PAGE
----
12 Ways to Strengthen Referral Relationships
The answer is not so simple. It really depends on the referral source and what he or she responds to.
But there are a number of actions you can take to build good will and credibility in your relationships, and the list below contains an array of examples. Of course, this is not an exhaustive list, so you should feel free to add your own actions to it.
1. Send a thank-you card. Always a nice gesture, a handwritten thank-you card makes a great impression, especially in this age of electronic communication. Be sure to write a personalized note that mentions what you’re thanking your referral source for. SendOutCards.com and other organizations are a great resource for this.
2. Send a gift. Like a thank-you card, a gift, however small or inexpensive, creates visibility and builds credibility with your referral source. Try to find out what your referral source likes (favorite foods, hobbies, etc.), and send a gift that is personalized to her tastes.
3. Call a referral source. An occasional phone call is a good way to keep the relationship strong, if you take care to call only when it’s least likely to be an unwelcome interruption. It’s also a good idea to have a piece of news or some tidbit of information to pass along that will benefit or interest your source.
4. Offer a referral. Giving your referral source a referral is a wonderful way to build your relationship. By helping build your source’s business, you create a debt of gratitude that will encourage your source to respond in kind.
5. Display a source’s brochure. Doing a bit of sales work on behalf of a referral source can only enhance your relationship. If you have a public area for your business, offer to place your source’s materials where your clients can read them.
6. Send an article of interest. Set up a file for holding newspaper and magazine clippings that may be of interest to people you would like to be your referral sources. Sending an article, especially one that is pertinent to your source’s current business or personal circumstances, says that you are thinking about your source’s needs.
7. Arrange a one-to-one meeting. Meeting a referral source in person is an excellent opportunity to learn more about his business and interests. Prepare some questions in advance so that the conversation flows smoothly. Be ready to give an update on your business and to ask lots of questions about your source’s interests.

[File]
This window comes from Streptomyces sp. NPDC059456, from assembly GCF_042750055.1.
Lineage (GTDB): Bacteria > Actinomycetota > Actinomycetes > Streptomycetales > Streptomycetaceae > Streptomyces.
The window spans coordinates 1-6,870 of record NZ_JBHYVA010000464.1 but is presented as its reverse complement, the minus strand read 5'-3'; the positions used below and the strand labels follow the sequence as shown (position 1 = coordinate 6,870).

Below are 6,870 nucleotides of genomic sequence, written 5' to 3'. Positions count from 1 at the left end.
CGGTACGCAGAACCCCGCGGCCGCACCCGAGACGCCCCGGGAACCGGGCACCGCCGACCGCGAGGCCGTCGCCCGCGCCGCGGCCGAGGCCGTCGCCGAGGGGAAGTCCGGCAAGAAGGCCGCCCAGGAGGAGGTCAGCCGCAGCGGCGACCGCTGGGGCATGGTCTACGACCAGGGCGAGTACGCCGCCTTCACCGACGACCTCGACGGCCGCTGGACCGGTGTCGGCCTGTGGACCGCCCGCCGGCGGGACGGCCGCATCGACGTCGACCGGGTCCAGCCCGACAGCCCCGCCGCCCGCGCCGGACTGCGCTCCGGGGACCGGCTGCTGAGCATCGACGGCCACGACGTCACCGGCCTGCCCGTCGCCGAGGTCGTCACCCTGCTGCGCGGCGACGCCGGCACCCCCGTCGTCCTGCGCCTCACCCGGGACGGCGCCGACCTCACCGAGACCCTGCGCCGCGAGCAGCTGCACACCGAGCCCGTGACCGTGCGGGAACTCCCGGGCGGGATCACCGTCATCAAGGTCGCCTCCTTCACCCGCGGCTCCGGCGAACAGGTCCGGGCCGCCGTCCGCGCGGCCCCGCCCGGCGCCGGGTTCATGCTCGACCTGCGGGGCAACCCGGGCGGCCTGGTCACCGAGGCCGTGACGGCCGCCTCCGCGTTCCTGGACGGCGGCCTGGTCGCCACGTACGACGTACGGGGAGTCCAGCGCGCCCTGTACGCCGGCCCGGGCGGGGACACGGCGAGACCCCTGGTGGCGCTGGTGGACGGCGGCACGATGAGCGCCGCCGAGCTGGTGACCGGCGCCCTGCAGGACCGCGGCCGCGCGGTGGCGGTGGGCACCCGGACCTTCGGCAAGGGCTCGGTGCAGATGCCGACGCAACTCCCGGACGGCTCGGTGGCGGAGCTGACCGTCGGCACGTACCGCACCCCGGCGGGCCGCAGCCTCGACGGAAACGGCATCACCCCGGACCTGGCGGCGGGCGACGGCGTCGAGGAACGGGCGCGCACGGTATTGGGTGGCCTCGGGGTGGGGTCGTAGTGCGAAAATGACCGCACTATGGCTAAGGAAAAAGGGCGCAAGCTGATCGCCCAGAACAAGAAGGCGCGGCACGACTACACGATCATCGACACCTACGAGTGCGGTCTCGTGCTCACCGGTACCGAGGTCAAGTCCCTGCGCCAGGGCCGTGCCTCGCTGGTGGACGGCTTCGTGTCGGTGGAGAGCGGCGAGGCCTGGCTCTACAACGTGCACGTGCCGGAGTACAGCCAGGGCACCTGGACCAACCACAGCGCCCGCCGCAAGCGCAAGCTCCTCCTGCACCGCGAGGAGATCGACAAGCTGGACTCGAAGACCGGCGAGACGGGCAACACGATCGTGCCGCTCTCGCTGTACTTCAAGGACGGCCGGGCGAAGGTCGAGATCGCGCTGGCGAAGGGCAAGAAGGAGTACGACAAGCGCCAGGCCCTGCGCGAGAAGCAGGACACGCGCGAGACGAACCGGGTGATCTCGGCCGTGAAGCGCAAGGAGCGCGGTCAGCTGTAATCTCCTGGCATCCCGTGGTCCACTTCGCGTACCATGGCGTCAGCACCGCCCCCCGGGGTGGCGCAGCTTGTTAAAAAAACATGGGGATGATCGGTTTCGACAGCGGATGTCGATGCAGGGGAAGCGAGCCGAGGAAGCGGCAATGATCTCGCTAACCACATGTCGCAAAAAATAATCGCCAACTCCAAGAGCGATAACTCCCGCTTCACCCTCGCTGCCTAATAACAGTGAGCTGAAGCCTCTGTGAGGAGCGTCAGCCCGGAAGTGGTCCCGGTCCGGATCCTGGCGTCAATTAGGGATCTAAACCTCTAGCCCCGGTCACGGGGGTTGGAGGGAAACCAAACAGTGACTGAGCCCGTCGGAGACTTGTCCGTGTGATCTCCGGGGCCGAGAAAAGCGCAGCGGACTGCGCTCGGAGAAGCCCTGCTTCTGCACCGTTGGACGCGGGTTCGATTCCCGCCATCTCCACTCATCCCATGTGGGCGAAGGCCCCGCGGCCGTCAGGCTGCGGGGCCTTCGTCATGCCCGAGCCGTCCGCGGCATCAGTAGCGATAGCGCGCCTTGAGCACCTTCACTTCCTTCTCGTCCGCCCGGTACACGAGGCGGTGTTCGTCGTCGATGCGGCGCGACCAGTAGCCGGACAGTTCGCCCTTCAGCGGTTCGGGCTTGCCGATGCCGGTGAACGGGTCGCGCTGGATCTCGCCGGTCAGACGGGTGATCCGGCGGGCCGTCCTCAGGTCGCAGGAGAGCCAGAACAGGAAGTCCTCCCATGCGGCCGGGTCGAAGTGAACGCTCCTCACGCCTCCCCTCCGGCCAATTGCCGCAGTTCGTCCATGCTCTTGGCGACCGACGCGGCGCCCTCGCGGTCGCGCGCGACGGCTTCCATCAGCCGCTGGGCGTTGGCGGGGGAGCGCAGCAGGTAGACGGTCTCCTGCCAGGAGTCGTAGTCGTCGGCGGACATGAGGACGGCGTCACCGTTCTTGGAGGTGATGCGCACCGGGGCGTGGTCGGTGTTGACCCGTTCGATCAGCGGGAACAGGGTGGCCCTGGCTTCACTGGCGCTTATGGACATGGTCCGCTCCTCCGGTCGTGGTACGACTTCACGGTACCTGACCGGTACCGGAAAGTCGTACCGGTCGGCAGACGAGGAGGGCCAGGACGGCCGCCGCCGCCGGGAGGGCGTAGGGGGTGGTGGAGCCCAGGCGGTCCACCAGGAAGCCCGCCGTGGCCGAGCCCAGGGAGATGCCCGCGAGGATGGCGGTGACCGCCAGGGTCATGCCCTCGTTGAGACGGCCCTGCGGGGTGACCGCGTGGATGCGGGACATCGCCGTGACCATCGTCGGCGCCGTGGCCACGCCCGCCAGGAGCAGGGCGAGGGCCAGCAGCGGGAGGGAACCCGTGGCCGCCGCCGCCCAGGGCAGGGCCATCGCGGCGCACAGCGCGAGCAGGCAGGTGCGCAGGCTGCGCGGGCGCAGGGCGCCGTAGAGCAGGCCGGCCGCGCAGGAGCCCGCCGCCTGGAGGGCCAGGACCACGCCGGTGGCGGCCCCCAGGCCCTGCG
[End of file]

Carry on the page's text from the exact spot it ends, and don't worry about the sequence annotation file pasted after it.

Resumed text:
8. Extend an invitation. Invite a referral source to a networking event. Introducing her to other businesspeople you know gives your source an opportunity to meet others in your target market and may also provide new business opportunities.
9. Set up an activity. A recreational activity, such as a golf outing, fishing trip, concert, or play, is a great opportunity to let your referral source see a different side of you in an informal setting. The activity should be one that will give everybody time to relax, but it may also include an element of information. The one thing the people in this group will definitely have in common is you, so you’ll certainly be the focus of a good many conversations. Group activities may be social, such as a barbecue or a ball game, or they may be educational, such as a seminar or demonstration.
10. Nominate a referral source. Watch for opportunities to nominate a referral source for an award. Local service and civic organizations often present annual awards recognizing contributions to a particular cause, and local periodicals often sponsor awards contests for businesspeople. Find out what groups and interests your referral source is involved in, and check to see if there is any form of recognition associated with them.
11. Include a source in your newsletter. Even a brief mention of a referral source in your newsletter can pay dividends down the road, including the opportunity for your source to reciprocate with his newsletter.
12. Arrange a speaking engagement. Help your referral source get in front of a group that would be interested in her business or area of expertise. Local chapters of service organizations, such as Rotary and Kiwanis, are always looking for good speakers. If you belong to a group that invites people to speak, use your contacts to help your source make the rounds among various chapters.
Give some thought to which of the above techniques would work for your business. Have you incorporated some that aren’t listed above? I’d love to have you share them here.
Called the "father of modern networking" by CNN, Dr. Ivan Misner is a New York Times bestselling author. His newest book, Networking Like a Pro, was a #1 bestseller on Amazon.com. He is the Founder and Chairman of BNI, the world's largest business networking organization. Dr. Misner is also the Sr. Partner for the Referral Institute, an international referral training company. You can view more of Dr. Misner’s writing by visiting his blog at: www.BusinessNetworking.com.
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